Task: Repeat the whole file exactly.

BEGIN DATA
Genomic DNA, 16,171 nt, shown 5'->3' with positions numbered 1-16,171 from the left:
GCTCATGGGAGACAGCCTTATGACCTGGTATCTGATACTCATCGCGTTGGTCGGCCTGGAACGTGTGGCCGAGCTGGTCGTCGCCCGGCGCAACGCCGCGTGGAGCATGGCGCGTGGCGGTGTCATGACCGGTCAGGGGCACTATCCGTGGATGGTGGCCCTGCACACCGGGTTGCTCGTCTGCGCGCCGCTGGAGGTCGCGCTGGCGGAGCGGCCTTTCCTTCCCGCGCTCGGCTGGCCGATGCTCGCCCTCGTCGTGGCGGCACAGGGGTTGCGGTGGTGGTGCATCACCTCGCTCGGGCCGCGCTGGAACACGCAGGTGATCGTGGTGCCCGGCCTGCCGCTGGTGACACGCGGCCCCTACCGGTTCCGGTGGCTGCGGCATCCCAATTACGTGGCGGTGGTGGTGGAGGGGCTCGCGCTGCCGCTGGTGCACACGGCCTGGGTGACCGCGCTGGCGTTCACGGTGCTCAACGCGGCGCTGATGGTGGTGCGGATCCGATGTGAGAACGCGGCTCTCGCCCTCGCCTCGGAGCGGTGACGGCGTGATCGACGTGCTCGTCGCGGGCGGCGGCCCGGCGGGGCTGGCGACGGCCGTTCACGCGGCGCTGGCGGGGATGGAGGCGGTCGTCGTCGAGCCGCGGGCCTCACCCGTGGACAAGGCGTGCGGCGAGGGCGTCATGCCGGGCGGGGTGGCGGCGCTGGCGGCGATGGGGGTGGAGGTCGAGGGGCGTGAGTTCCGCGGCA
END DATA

Genomic DNA, 16,171 nt, shown 5'->3' with positions numbered 1-16,171 from the left:
GCTCATGGGAGACAGCCTTATGACCTGGTATCTGATACTCATCGCGTTGGTCGGCCTGGAACGTGTGGCCGAGCTGGTCGTCGCCCGGCGCAACGCCGCGTGGAGCATGGCGCGTGGCGGTGTCATGACCGGTCAGGGGCACTATCCGTGGATGGTGGCCCTGCACACCGGGTTGCTCGTCTGCGCGCCGCTGGAGGTCGCGCTGGCGGAGCGGCCTTTCCTTCCCGCGCTCGGCTGGCCGATGCTCGCCCTCGTCGTGGCGGCACAGGGGTTGCGGTGGTGGTGCATCACCTCGCTCGGGCCGCGCTGGAACACGCAGGTGATCGTGGTGCCCGGCCTGCCGCTGGTGACACGCGGCCCCTACCGGTTCCGGTGGCTGCGGCATCCCAATTACGTGGCGGTGGTGGTGGAGGGGCTCGCGCTGCCGCTGGTGCACACGGCCTGGGTGACCGCGCTGGCGTTCACGGTGCTCAACGCGGCGCTGATGGTGGTGCGGATCCGATGTGAGAACGCGGCTCTCGCCCTCGCCTCGGAGCGGTGACGGCGTGATCGACGTGCTCGTCGCGGGCGGCGGCCCGGCGGGGCTGGCGACGGCCGTTCACGCGGCGCTGGCGGGGATGGAGGCGGTCGTCGTCGAGCCGCGGGCCTCACCCGTGGACAAGGCGTGCGGCGAGGGCGTCATGCCGGGCGGGGTGGCGGCGCTGGCGGCGATGGGGGTGGAGGTCGAGGGGCGTGAGTTCCGCGGCA